I think of myself as being pretty up to date on issues relating to activism. So I was surprised when I read a blog post on Snopes.com this morning that used the term “slacktivism.” I’d never heard it before.
The Urban Dictionary defines slacktivism as “the act of participating in obviously pointless activities as an expedient alternative to actually expending effort to fix a problem.” Examples include wearing colored ribbons or rubber wrist bands, starting a Facebook group or creating an online petition.
One side thinks that these activities are meaningless and that an individual’s time would be better spend taking actions that can result in real change. The other side takes the view that any action, no matter how seemingly inconsequential, is important and can serve as a catalyst for more meaningful activities in the future.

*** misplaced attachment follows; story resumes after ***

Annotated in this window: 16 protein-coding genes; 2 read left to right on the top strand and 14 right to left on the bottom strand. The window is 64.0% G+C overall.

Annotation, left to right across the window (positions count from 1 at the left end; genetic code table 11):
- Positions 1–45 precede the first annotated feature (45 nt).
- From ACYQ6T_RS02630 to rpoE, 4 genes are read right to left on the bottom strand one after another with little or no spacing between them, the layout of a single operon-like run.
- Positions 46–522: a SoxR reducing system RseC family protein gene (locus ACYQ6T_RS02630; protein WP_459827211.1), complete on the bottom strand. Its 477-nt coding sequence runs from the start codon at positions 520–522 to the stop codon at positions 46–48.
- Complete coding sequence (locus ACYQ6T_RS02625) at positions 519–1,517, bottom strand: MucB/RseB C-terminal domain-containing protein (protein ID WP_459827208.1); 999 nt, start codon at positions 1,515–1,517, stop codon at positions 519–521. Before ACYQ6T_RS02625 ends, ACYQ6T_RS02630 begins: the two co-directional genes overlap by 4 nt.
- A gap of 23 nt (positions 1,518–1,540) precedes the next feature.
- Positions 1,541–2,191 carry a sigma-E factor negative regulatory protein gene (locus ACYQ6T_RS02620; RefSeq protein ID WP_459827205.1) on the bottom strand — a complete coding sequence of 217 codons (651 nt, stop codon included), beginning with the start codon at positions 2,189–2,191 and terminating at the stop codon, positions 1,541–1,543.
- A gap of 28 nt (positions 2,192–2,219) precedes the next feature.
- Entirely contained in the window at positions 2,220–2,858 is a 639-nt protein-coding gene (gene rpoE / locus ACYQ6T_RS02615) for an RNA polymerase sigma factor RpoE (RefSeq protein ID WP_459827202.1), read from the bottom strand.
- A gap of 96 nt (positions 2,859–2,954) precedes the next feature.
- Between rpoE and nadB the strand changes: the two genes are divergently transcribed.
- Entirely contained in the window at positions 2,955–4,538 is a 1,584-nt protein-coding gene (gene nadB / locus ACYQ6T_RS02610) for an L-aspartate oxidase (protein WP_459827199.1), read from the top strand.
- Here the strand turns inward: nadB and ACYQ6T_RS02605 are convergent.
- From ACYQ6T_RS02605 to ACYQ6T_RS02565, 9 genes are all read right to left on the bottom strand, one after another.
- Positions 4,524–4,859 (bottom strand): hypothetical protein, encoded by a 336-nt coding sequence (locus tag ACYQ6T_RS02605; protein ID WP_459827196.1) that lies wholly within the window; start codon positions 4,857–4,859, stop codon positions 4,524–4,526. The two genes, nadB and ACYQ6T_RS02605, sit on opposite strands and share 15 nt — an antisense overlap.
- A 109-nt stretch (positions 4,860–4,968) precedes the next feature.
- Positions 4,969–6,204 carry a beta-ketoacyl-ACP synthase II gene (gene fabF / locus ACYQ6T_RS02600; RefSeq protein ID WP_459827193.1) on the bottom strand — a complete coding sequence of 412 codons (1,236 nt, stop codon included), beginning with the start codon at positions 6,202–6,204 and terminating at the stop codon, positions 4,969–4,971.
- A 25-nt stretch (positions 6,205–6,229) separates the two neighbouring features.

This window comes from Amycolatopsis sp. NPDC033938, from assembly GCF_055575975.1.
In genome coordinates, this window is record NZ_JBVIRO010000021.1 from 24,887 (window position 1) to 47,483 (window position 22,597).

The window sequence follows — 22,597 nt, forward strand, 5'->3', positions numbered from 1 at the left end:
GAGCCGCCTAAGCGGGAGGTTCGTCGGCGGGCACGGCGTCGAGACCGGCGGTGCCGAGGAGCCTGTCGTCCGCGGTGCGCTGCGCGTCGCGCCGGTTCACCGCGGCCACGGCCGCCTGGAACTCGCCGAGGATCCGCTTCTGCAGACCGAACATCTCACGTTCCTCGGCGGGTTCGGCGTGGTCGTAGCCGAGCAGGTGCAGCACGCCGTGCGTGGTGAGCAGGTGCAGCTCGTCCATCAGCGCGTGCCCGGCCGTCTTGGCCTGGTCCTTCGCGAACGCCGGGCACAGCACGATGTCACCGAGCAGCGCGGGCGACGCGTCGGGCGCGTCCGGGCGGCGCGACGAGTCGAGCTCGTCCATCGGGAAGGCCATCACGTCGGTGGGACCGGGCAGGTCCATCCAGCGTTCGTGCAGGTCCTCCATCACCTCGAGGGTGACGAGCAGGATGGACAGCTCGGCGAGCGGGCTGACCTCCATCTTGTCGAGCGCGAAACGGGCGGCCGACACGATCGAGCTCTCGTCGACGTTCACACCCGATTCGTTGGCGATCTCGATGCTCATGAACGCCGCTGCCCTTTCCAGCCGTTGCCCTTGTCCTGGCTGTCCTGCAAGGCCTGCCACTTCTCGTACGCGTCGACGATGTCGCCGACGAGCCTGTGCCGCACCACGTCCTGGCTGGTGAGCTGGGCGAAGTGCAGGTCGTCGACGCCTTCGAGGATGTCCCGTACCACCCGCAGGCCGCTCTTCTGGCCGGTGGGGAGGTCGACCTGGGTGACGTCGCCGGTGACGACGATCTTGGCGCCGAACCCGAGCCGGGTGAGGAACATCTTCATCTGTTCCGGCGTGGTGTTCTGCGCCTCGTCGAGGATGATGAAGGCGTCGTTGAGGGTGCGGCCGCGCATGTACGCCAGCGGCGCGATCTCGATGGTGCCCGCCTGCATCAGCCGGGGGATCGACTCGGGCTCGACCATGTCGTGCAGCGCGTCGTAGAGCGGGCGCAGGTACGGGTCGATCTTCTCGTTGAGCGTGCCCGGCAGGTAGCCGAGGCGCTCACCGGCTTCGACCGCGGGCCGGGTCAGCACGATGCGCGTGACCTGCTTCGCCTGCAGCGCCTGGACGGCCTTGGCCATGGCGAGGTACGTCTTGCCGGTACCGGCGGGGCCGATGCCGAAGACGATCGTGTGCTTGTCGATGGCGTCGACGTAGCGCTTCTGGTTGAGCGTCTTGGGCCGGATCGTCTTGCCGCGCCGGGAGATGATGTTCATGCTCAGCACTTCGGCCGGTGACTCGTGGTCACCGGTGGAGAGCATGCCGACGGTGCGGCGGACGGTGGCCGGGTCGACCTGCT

I generally agree with the critics. Nothing frustrates me more than someone thinking that by wearing a ribbon or wristband, they are changing the world. But I also see the value in these types of collective actions. The real challenge is acknowledging a “slacktivist’s” actions and convincing them to take the next step and do something more meaningful to “support the cause.”
Filed under: Advocacy, communications, digital, Grassroots, Marketing, Politics, Social Media | Tagged: activism, barbara mikkelson, cause global, jay garmon, Marcia Stepanek, poptech, poptech.com, slacktivism, urban dictionary |